NTSB Identification: MIA01FA072.
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Accident occurred Thursday, February 08, 2001 in Ponce, PR
Probable Cause Approval Date: 01/02/2002
Aircraft: Piper PA-30, registration: N181MM
Injuries: 1 Fatal.

NTSB investigators either traveled in support of this investigation or conducted a significant amount of investigative work without any travel, and used data obtained from various sources to prepare this aircraft accident report.

Witnesses observed the pilot having trouble starting the right engine after refueling. Once the right engine was started it made a popping sound. The pilot proceeded to taxi to the runway and takeoff with the right engine still making a popping sound. The airplane was observed to climb to about 250 to 300 feet with the landing gear still extended. The airplane then began to descend and turn to the right. After turning to a downwind position, the airplane rolled rapidly to the right and descended, impacting the ground in a near vertical attitude. Postcrash examination showed the left propeller was rotating during impact and there was no evidence of failure or malfunction of the left engine. The right propeller showed no evidence of rotating under power at ground impact and the propeller blades were locked on the start latches at the 18 degree position. No evidence of failure or malfunction of the right propeller or propeller governor was found. The right engine assembly showed no evidence of precrash failure or malfunction. The right engine fuel servo had a bent regulator stem which caused sticking of the fuel regulator and abnormal fuel mixtures. The right fuel selector was found off after the accident and the mixture, throttle and propeller controls for the right engine were found in the low midrange position. The landing gear and landing gear control were found in the landing gear extended position. The wing flaps were retracted. The checklist for engine failure requires the pilot to retract the landing gear, maintain at least the single engine minimum control speed, and shutdown the failed engine and feather the propeller.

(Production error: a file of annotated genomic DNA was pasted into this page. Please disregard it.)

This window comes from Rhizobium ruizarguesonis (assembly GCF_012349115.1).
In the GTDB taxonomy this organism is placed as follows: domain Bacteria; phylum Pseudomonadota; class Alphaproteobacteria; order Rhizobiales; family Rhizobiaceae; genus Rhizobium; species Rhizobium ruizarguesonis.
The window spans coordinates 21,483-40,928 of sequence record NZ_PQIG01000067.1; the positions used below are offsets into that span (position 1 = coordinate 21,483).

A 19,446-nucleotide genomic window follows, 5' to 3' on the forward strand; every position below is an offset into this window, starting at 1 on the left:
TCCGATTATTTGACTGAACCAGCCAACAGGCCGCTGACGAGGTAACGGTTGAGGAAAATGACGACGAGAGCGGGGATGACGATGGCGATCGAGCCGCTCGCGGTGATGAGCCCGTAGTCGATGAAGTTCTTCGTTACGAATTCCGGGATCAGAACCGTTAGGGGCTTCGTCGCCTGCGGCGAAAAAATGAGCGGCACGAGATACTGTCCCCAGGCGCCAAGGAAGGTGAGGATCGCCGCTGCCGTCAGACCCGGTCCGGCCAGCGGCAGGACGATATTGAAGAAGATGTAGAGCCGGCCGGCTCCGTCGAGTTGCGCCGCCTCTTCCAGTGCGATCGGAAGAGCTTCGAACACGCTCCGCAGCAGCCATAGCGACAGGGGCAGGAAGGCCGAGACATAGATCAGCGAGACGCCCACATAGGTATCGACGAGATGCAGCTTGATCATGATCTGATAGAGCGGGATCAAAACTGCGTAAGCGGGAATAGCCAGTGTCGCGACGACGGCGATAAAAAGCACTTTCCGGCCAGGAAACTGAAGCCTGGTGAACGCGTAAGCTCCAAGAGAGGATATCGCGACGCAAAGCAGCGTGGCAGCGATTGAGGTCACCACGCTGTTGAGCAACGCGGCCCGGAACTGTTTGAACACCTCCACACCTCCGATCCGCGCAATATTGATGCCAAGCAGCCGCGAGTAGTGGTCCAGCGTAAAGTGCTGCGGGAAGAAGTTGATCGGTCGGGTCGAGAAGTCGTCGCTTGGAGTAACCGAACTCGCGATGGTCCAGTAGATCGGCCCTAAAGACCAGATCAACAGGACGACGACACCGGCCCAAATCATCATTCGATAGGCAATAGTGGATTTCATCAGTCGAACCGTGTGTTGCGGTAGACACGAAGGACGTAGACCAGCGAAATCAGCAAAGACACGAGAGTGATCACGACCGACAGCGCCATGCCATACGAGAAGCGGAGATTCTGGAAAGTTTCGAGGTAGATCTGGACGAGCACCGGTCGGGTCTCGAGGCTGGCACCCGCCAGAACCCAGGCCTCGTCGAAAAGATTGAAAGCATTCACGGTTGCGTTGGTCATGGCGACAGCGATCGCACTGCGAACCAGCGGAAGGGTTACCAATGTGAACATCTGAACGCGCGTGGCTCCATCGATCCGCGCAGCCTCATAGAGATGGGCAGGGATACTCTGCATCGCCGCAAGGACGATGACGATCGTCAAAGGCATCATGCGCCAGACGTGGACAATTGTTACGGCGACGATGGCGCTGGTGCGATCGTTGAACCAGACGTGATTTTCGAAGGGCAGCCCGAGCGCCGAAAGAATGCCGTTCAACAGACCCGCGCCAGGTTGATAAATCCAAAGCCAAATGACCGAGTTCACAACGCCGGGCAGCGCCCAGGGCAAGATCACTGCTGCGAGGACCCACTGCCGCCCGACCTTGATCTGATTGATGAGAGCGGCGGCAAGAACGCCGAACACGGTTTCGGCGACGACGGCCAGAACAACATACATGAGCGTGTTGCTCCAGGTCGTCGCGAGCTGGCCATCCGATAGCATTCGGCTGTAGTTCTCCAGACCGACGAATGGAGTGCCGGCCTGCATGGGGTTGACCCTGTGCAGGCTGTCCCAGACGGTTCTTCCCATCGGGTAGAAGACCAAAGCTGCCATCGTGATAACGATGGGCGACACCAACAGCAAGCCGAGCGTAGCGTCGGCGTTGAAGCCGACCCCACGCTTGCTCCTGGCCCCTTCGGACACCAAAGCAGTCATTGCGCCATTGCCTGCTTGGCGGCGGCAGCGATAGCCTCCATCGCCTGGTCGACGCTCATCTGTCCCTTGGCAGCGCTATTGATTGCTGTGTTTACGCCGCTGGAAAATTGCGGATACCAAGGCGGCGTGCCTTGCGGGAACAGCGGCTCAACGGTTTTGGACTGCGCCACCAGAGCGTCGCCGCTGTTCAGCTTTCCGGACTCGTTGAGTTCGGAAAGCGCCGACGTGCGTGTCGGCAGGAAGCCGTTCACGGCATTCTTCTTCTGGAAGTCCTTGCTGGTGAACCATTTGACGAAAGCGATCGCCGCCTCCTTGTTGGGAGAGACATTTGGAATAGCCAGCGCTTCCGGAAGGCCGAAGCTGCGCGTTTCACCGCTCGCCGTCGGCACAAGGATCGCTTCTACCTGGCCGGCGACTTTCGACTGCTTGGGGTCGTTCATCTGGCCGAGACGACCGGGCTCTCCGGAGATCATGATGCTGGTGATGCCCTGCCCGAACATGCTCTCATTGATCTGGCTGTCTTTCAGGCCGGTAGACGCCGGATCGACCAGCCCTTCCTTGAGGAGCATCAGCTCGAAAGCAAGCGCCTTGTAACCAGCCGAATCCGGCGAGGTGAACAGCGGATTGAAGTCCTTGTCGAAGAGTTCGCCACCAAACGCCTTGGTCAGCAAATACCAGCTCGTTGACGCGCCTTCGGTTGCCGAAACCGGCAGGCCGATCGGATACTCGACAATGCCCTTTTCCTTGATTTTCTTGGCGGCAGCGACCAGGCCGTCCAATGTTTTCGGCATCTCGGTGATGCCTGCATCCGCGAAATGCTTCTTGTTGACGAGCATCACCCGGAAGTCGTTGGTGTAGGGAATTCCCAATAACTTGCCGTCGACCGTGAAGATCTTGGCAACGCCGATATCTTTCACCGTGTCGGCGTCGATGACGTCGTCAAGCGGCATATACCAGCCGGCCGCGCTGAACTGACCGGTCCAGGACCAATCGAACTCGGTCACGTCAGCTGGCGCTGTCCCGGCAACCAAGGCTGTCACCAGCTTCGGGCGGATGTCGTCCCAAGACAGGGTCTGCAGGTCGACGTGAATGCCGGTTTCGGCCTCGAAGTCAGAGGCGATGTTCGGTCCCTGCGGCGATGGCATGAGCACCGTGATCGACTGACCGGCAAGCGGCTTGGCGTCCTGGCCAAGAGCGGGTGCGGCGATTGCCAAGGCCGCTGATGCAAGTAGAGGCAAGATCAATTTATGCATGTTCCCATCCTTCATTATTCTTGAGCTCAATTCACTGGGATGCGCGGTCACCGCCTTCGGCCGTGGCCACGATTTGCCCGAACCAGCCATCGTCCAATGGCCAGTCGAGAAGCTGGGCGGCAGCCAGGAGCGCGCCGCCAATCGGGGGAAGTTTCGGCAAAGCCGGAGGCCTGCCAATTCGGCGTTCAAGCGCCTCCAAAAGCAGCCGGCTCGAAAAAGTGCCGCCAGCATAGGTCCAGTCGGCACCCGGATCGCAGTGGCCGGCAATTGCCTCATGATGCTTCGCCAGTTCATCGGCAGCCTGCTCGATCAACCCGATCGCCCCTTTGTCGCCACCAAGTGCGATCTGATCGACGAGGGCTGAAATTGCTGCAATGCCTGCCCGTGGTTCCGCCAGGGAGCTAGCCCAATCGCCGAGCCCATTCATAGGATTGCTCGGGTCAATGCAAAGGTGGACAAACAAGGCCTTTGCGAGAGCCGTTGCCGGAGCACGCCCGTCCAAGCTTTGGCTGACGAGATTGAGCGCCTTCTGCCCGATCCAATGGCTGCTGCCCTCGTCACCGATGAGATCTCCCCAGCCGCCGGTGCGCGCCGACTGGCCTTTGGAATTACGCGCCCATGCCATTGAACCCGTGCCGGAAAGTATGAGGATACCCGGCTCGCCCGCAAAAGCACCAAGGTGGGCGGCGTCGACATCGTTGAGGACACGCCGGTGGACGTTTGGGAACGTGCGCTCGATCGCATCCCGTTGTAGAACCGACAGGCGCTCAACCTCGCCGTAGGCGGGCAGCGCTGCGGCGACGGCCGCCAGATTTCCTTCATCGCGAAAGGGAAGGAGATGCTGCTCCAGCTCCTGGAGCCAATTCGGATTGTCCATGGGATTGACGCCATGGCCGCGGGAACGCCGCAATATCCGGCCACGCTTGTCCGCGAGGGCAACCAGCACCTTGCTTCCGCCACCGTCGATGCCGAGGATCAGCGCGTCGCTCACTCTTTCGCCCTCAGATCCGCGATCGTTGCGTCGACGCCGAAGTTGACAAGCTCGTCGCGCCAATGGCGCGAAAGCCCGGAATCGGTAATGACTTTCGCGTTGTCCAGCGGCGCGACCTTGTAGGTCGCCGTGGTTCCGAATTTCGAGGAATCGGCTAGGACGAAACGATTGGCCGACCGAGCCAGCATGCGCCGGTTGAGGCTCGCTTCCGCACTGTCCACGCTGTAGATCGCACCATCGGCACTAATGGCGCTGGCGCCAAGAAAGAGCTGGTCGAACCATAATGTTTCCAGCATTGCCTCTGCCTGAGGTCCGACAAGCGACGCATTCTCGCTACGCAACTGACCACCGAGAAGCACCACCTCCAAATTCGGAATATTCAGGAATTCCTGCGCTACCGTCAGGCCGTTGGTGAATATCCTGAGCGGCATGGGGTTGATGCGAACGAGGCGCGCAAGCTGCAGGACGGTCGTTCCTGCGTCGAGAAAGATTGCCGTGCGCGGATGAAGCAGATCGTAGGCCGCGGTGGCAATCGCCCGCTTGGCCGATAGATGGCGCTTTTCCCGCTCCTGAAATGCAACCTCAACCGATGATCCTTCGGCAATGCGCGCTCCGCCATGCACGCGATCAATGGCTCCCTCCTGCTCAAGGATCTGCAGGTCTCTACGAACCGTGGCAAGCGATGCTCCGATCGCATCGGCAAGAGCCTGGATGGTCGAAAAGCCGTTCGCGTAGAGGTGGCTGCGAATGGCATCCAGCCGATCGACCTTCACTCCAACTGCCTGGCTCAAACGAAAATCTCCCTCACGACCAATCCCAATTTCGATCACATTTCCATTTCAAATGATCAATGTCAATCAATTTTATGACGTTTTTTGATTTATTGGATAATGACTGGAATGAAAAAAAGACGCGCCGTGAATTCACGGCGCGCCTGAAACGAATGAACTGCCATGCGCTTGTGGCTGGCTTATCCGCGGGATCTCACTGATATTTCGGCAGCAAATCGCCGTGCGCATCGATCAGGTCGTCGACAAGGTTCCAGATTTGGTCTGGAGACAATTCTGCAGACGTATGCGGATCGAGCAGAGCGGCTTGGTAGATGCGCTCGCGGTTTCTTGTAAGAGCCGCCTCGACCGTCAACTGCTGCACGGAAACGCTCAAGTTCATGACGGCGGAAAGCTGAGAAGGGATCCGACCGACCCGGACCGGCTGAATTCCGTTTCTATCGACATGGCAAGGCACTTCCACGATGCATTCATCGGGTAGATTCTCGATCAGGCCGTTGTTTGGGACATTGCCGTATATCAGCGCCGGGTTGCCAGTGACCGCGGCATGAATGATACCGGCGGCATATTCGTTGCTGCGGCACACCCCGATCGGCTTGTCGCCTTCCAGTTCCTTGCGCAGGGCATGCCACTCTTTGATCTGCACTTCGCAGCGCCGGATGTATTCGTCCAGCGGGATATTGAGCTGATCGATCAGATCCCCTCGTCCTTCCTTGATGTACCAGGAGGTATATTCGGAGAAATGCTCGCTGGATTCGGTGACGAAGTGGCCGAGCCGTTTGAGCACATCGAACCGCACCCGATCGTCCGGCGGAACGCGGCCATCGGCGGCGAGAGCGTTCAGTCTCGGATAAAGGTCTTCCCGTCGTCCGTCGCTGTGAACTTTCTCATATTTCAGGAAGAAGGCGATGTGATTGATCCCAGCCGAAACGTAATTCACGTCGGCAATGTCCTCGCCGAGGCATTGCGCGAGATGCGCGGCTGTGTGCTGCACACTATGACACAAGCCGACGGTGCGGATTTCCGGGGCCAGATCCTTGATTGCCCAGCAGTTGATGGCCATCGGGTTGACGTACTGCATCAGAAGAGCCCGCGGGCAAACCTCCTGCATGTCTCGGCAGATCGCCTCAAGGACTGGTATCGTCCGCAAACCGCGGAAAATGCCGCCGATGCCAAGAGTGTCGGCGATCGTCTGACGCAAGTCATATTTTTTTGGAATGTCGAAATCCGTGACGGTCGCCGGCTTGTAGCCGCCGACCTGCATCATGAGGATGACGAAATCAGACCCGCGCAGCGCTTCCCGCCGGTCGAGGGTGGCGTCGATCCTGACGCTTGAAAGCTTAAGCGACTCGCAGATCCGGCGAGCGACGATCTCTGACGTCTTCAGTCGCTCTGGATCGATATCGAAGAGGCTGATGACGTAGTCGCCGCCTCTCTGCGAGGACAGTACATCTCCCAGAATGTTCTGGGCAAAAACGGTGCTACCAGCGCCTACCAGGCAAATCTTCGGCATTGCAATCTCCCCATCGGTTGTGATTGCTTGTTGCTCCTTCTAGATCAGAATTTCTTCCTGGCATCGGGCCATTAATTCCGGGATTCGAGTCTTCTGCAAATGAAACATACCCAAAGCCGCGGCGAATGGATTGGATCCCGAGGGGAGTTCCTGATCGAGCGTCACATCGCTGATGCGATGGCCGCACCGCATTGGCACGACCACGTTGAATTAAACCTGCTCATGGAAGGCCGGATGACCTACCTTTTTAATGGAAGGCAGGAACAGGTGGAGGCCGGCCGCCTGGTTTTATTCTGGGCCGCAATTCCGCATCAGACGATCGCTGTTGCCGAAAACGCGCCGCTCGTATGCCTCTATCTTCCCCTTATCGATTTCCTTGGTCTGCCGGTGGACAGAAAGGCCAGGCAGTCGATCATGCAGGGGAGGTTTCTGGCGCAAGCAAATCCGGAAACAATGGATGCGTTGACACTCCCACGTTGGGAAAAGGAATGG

The National Transportation Safety Board determines the probable cause(s) of this accident to be:

The pilot's decision to attempt flight with known deficiencies in the airplanes right engine, his failure to feather the right propeller after the engine failed , his failure to retract the landing gear following the engine failure, and his failure to maintain minimum single engine control speed (Vmc), resulting in loss of control of the airplane and impact with the ground during an uncontrolled descent.

Full narrative available

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